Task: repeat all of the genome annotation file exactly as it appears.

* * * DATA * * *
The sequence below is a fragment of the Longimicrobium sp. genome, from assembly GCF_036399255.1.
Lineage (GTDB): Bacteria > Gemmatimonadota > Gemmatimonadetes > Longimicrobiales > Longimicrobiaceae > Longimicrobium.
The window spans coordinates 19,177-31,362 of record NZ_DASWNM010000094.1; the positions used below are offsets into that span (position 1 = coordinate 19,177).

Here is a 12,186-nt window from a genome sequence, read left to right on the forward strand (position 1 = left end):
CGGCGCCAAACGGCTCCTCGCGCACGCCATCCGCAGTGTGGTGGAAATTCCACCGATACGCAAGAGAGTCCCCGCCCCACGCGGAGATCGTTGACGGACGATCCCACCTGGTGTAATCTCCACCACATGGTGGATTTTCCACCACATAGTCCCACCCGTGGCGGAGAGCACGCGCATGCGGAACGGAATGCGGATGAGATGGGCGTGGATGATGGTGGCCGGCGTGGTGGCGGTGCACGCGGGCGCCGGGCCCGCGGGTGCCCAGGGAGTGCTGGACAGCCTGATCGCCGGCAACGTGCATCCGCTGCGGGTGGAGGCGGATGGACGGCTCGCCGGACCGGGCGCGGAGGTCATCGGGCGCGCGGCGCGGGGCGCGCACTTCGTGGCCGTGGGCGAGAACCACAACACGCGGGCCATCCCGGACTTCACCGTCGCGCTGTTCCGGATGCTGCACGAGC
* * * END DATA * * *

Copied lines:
The sequence below is a fragment of the Longimicrobium sp. genome, from assembly GCF_036399255.1.
Lineage (GTDB): Bacteria > Gemmatimonadota > Gemmatimonadetes > Longimicrobiales > Longimicrobiaceae > Longimicrobium.
The window spans coordinates 19,177-31,362 of record NZ_DASWNM010000094.1; the positions used below are offsets into that span (position 1 = coordinate 19,177).

Here is a 12,186-nt window from a genome sequence, read left to right on the forward strand (position 1 = left end):
CGGCGCCAAACGGCTCCTCGCGCACGCCATCCGCAGTGTGGTGGAAATTCCACCGATACGCAAGAGAGTCCCCGCCCCACGCGGAGATCGTTGACGGACGATCCCACCTGGTGTAATCTCCACCACATGGTGGATTTTCCACCACATAGTCCCACCCGTGGCGGAGAGCACGCGCATGCGGAACGGAATGCGGATGAGATGGGCGTGGATGATGGTGGCCGGCGTGGTGGCGGTGCACGCGGGCGCCGGGCCCGCGGGTGCCCAGGGAGTGCTGGACAGCCTGATCGCCGGCAACGTGCATCCGCTGCGGGTGGAGGCGGATGGACGGCTCGCCGGACCGGGCGCGGAGGTCATCGGGCGCGCGGCGCGGGGCGCGCACTTCGTGGCCGTGGGCGAGAACCACAACACGCGGGCCATCCCGGACTTCACCGTCGCGCTGTTCCGGATGCTGCACGAGC